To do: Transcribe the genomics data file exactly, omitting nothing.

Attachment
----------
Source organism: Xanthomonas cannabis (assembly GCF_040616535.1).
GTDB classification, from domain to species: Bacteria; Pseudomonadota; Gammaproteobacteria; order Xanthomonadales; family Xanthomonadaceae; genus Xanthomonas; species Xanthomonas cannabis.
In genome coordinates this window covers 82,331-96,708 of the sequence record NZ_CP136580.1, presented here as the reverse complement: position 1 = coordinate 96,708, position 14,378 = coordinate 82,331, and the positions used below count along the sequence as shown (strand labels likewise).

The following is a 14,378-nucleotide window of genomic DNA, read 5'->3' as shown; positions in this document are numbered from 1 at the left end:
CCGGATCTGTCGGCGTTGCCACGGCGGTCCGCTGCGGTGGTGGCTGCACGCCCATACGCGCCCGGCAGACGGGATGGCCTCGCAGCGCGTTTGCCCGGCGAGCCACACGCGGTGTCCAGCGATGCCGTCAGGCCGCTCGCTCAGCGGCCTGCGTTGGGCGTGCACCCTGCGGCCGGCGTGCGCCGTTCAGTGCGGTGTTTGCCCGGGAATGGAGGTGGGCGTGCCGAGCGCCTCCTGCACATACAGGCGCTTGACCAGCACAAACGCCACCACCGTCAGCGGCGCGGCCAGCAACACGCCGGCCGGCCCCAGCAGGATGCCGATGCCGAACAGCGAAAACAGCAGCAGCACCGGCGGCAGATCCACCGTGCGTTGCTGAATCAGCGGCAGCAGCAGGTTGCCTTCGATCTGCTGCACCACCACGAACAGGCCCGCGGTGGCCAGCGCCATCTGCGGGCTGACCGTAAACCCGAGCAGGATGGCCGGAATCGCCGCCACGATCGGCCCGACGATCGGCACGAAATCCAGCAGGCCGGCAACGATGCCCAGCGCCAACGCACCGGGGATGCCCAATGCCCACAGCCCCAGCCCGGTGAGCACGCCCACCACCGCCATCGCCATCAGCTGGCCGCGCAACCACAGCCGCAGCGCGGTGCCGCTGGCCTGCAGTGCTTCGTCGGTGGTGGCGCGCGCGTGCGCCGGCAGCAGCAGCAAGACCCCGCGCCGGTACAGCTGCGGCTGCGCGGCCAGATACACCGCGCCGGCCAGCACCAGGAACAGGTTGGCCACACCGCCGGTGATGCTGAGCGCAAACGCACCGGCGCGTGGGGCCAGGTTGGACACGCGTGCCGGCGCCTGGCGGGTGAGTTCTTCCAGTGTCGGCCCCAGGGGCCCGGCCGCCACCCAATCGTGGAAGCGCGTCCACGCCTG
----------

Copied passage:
Source organism: Xanthomonas cannabis (assembly GCF_040616535.1).
GTDB classification, from domain to species: Bacteria; Pseudomonadota; Gammaproteobacteria; order Xanthomonadales; family Xanthomonadaceae; genus Xanthomonas; species Xanthomonas cannabis.
In genome coordinates this window covers 82,331-96,708 of the sequence record NZ_CP136580.1, presented here as the reverse complement: position 1 = coordinate 96,708, position 14,378 = coordinate 82,331, and the positions used below count along the sequence as shown (strand labels likewise).

The following is a 14,378-nucleotide window of genomic DNA, read 5'->3' as shown; positions in this document are numbered from 1 at the left end:
CCGGATCTGTCGGCGTTGCCACGGCGGTCCGCTGCGGTGGTGGCTGCACGCCCATACGCGCCCGGCAGACGGGATGGCCTCGCAGCGCGTTTGCCCGGCGAGCCACACGCGGTGTCCAGCGATGCCGTCAGGCCGCTCGCTCAGCGGCCTGCGTTGGGCGTGCACCCTGCGGCCGGCGTGCGCCGTTCAGTGCGGTGTTTGCCCGGGAATGGAGGTGGGCGTGCCGAGCGCCTCCTGCACATACAGGCGCTTGACCAGCACAAACGCCACCACCGTCAGCGGCGCGGCCAGCAACACGCCGGCCGGCCCCAGCAGGATGCCGATGCCGAACAGCGAAAACAGCAGCAGCACCGGCGGCAGATCCACCGTGCGTTGCTGAATCAGCGGCAGCAGCAGGTTGCCTTCGATCTGCTGCACCACCACGAACAGGCCCGCGGTGGCCAGCGCCATCTGCGGGCTGACCGTAAACCCGAGCAGGATGGCCGGAATCGCCGCCACGATCGGCCCGACGATCGGCACGAAATCCAGCAGGCCGGCAACGATGCCCAGCGCCAACGCACCGGGGATGCCCAATGCCCACAGCCCCAGCCCGGTGAGCACGCCCACCACCGCCATCGCCATCAGCTGGCCGCGCAACCACAGCCGCAGCGCGGTGCCGCTGGCCTGCAGTGCTTCGTCGGTGGTGGCGCGCGCGTGCGCCGGCAGCAGCAGCAAGACCCCGCGCCGGTACAGCTGCGGCTGCGCGGCCAGATACACCGCGCCGGCCAGCACCAGGAACAGGTTGGCCACACCGCCGGTGATGCTGAGCGCAAACGCACCGGCGCGTGGGGCCAGGTTGGACACGCGTGCCGGCGCCTGGCGGGTGAGTTCTTCCAGTGTCGGCCCCAGGGGCCCGGCCGCCACCCAATCGTGGAAGCGCGTCCACGCCTG